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Transmission fluid black as night with only 25K miles.

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Old 04-26-14, 10:07 AM   #16
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If the ATF goes bad way before its normal life, the trans has a problem. For modern cars, the trans malfunction light will come on with an error code(s).
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Old 04-26-14, 10:19 AM   #17
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Yeah ^^^. Bad fluid= transmission problem. No way the fluid is that bad, and the transmission is still in good shape. Something caused the fluid to turn dark like that. Any debris floating in the fluid like little flakes of clutch material or metal shavings?
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Old 04-26-14, 11:46 AM   #18
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sorka
that trans. fluid started a nest. I to have rebuilt many trans. before and that some nasty trans. fluid.
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Old 04-26-14, 01:22 PM   #19
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Originally Posted by sorka View Post
Different kind of transmission and totally different kind of fluid. There's a reason why 2006+ are sealed and don't have dipsticks. Consumers would freak out if they saw how quickly the atf ws fluid turns dark from the factory.

My 2009 Prius, which I bought new did something similar. I change the atf ws (but in this case it's a complete drain so you get all the fluid) at 30K miles. It was the same black as black can be. I changed it again at 90K miles, so twice as long, but it came out looking brand new even though it had twice as many miles on it. Almost certainly it was darkened by breakin material.
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Old 04-27-14, 01:28 AM   #20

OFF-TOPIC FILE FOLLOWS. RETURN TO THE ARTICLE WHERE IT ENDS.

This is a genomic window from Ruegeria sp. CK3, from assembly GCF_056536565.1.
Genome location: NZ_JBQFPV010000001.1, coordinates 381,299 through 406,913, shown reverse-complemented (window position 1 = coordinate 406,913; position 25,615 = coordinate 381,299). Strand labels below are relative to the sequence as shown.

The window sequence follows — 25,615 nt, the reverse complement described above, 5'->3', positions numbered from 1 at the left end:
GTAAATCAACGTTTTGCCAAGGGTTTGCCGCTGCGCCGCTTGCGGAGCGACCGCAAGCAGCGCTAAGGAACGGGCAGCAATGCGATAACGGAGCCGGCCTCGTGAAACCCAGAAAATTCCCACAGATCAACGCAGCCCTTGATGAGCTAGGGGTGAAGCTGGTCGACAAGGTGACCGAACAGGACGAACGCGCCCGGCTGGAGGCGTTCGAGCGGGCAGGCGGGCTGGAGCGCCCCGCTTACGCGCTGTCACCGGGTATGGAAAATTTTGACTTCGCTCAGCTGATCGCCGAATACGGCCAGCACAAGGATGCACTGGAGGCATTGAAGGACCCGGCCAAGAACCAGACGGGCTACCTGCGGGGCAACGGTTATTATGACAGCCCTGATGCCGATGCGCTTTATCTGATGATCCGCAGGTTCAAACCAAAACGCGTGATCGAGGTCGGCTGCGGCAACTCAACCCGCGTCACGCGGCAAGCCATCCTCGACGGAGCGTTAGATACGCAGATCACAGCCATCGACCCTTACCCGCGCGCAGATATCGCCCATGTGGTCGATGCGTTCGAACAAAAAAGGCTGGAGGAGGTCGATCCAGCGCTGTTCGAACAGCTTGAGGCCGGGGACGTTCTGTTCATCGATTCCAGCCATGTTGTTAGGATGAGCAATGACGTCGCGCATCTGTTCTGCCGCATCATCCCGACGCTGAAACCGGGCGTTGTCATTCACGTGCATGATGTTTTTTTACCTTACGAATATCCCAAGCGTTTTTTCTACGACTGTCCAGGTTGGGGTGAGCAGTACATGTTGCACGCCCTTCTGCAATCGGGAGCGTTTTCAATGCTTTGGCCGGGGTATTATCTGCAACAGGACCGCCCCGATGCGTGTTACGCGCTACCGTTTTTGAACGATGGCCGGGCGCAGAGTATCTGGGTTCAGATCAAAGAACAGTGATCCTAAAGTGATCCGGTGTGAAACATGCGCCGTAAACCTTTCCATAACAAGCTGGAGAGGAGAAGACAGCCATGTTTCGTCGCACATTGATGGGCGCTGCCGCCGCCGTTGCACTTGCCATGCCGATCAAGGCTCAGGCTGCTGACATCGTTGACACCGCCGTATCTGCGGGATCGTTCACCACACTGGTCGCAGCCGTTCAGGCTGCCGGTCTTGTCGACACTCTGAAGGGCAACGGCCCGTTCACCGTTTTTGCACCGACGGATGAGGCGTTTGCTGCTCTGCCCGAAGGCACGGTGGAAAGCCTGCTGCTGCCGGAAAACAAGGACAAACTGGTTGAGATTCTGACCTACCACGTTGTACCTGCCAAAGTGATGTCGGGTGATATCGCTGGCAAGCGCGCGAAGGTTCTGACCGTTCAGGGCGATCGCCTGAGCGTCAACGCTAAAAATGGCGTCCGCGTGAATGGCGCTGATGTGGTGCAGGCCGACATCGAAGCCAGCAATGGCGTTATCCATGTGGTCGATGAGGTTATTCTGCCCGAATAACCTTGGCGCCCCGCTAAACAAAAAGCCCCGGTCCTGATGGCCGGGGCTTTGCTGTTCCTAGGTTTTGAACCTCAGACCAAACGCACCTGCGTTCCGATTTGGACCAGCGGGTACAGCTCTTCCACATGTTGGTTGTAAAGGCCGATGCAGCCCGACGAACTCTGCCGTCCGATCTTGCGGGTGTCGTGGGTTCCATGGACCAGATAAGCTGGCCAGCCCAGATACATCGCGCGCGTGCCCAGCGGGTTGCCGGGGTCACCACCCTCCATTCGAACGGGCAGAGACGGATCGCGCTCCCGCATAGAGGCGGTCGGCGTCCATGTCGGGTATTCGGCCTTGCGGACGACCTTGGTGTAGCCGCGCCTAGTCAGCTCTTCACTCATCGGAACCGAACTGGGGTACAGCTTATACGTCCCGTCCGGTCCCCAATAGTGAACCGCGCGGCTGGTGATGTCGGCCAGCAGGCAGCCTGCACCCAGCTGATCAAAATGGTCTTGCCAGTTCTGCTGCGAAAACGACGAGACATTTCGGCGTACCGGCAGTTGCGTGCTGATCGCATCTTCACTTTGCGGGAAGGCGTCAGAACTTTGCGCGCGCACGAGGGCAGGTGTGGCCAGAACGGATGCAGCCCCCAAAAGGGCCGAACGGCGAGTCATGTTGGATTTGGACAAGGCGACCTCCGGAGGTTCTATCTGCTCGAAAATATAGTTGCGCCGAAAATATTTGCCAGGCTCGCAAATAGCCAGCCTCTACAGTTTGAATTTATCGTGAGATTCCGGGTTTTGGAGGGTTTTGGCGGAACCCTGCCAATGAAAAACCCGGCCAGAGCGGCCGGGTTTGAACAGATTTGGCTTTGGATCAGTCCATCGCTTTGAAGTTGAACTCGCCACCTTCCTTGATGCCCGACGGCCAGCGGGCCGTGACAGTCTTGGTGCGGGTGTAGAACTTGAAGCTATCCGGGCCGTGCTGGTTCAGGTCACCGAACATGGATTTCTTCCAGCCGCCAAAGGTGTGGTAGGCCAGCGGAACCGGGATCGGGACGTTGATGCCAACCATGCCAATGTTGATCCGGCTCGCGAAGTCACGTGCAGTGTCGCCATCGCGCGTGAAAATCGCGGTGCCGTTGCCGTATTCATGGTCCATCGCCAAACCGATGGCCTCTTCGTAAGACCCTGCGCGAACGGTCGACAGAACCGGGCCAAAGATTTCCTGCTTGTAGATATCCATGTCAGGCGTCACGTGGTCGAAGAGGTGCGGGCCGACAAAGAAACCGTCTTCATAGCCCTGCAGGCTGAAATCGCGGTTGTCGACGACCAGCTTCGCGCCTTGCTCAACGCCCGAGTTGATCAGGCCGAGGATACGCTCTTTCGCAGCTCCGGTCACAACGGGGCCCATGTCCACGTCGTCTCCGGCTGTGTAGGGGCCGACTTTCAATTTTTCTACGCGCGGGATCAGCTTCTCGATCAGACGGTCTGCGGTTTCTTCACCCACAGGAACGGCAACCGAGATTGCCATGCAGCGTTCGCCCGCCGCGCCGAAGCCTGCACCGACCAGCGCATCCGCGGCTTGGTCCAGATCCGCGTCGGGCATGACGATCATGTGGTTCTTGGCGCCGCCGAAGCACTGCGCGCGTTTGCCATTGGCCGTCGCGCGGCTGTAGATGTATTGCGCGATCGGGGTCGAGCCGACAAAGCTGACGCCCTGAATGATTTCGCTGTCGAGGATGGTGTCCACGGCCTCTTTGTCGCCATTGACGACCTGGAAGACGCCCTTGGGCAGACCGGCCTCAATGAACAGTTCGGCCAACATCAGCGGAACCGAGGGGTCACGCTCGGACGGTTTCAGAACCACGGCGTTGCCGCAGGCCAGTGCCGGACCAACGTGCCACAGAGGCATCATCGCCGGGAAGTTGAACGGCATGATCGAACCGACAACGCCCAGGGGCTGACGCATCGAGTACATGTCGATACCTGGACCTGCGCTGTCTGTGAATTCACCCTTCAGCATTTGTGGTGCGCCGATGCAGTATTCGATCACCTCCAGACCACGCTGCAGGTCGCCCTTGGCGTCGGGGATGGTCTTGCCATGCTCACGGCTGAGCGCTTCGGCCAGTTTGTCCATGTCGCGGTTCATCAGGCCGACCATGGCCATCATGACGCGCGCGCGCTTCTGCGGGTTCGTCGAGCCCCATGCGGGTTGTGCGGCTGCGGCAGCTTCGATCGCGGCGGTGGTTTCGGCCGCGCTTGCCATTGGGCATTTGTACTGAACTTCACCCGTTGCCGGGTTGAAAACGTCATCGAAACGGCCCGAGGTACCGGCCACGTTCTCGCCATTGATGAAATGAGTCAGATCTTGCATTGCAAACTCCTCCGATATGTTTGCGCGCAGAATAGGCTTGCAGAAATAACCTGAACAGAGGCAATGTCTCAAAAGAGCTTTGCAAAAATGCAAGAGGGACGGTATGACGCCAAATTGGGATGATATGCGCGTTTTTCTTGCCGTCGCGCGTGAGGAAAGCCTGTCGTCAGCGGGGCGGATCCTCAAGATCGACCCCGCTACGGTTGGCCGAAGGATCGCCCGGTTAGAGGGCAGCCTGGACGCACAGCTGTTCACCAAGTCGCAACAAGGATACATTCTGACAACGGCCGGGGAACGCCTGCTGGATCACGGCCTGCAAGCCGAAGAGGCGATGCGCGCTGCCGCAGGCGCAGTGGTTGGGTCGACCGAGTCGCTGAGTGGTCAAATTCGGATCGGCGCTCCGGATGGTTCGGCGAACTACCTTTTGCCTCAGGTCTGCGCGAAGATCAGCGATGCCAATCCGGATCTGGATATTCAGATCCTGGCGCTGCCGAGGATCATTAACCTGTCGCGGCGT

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I'm not having any issues with the transmission. Shifting is perfect and smooth. The car doesn't have more miles when I bought it with 11K. There are too many records showing a progression towards 11K (dealer services and smog checks) so I really doubt it could have had huge miles put on it in such a short time and then rolled back before the next odometer check.

I also fully expect that once the fluid has been mostly swapped out that it would stay clearer for longer since the initial breakin contaminants will be gone.

Now that said, if you put fluid from the dark bottle on the right on a paper towl, it's fairly pink still. The thing about putting it in a bottle is that it's about 10,000 times thicker than what you see when you spread it out on a thin piece of paper or a dipstick and as a result, contaminants appearance are amplified a lot. If I showed you the new fluid and the old side by side on a white piece of paper, nobody would think it looked that bad. That said it's still darker than Dexron would be at that mileage.

I did check the diff fluid. It's perfectly clear.

It's amazing how clean and new looking the undercarriage is even with 25K miles on it.
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Old 04-27-14, 01:31 AM   #21
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Originally Posted by Moonstruck View Post
I changed my fluid last fall before storing the car for the winter. My car has 64,000 on it and the fluid looked almost like the new fluid I added. My thinking is that your car has more mileage, or you have a transmission problem.
Had you *ever* had a trans flush before that? Are you saying you had perfectly pink looking fluid in a bottle like the one I showed at 64K miles. And when I say bottle, I mean did you actually put it in a bottle or did you just put some one your finger or spread out on a white surface. Seriously doubt it. In fact, nothing you could say would make me believe it.
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Old 04-27-14, 05:02 AM   #22
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sorka
there must be a filter in it when they do rebuild them. check on this an change the filter to be safe. like I said I never seen fluid like that ever.
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Old 04-27-14, 07:40 AM   #23
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Originally Posted by sorka View Post
Different kind of transmission and totally different kind of fluid. There's a reason why 2006+ are sealed and don't have dipsticks. Consumers would freak out if they saw how quickly the atf ws fluid turns dark from the factory.

My 2009 Prius, which I bought new did something similar. I change the atf ws (but in this case it's a complete drain so you get all the fluid) at 30K miles. It was the same black as black can be. I changed it again at 90K miles, so twice as long, but it came out looking brand new even though it had twice as many miles on it. Almost certainly it was darkened by breakin material.